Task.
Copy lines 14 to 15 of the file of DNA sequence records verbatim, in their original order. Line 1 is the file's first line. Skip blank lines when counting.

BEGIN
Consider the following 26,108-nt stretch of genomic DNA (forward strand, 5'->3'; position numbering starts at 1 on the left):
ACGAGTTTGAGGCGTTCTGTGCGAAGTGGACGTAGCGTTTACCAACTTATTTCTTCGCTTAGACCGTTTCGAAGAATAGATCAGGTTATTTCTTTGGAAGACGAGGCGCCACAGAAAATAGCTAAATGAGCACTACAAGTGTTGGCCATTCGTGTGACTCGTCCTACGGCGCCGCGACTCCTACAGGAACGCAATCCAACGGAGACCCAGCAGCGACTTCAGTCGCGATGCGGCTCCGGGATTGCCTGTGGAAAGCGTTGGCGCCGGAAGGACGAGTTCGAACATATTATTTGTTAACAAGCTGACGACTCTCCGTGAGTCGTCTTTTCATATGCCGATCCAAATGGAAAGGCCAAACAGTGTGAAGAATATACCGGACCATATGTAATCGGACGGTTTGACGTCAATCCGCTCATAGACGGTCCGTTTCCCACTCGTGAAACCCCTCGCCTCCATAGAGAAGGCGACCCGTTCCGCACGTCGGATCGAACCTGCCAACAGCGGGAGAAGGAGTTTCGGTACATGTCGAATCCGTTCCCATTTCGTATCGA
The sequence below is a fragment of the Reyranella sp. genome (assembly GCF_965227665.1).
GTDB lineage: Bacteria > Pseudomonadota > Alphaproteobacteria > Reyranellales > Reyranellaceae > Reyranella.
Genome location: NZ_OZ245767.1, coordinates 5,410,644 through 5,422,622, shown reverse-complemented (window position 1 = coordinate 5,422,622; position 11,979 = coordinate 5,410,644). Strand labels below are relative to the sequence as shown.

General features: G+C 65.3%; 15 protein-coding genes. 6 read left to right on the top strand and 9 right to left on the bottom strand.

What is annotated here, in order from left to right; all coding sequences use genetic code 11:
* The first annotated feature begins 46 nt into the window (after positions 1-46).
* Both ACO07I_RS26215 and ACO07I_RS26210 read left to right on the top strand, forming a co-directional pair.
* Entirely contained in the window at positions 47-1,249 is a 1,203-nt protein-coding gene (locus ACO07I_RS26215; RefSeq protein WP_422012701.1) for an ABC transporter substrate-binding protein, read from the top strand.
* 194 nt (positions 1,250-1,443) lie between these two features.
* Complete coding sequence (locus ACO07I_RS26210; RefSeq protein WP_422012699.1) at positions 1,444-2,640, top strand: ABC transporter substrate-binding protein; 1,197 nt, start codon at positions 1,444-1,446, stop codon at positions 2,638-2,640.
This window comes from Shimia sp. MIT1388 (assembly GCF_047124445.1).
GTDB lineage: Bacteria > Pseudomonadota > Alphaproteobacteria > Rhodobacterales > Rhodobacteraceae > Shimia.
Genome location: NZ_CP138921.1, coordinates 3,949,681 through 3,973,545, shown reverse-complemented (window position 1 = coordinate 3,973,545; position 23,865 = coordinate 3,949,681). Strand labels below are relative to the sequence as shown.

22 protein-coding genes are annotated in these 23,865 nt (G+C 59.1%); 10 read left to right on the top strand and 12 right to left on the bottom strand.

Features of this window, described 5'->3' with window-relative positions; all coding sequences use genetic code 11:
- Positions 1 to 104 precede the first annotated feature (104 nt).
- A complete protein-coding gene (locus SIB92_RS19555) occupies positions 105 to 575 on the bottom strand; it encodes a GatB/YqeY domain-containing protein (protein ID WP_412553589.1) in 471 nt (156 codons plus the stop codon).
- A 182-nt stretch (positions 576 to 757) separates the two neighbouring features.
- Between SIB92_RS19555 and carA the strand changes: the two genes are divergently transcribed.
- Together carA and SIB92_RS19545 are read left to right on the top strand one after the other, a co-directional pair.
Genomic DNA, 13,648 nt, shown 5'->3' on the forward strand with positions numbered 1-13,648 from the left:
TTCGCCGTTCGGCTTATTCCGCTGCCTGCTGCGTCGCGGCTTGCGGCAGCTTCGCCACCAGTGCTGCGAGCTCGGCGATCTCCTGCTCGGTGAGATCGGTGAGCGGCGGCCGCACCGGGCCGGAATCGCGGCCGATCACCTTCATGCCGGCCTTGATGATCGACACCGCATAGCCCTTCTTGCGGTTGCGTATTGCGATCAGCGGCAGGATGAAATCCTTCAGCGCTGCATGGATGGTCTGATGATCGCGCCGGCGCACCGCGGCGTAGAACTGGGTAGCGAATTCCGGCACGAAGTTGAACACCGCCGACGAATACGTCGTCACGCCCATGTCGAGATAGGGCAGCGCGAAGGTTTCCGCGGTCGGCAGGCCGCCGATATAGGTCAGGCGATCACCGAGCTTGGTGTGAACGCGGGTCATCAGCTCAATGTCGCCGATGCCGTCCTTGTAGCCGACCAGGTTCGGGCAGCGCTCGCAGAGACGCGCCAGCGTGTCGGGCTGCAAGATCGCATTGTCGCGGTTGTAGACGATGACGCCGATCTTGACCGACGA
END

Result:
GTDB lineage: Bacteria > Pseudomonadota > Alphaproteobacteria > Rhodobacterales > Rhodobacteraceae > Shimia.
Genome location: NZ_CP138921.1, coordinates 3,949,681 through 3,973,545, shown reverse-complemented (window position 1 = coordinate 3,973,545; position 23,865 = coordinate 3,949,681). Strand labels below are relative to the sequence as shown.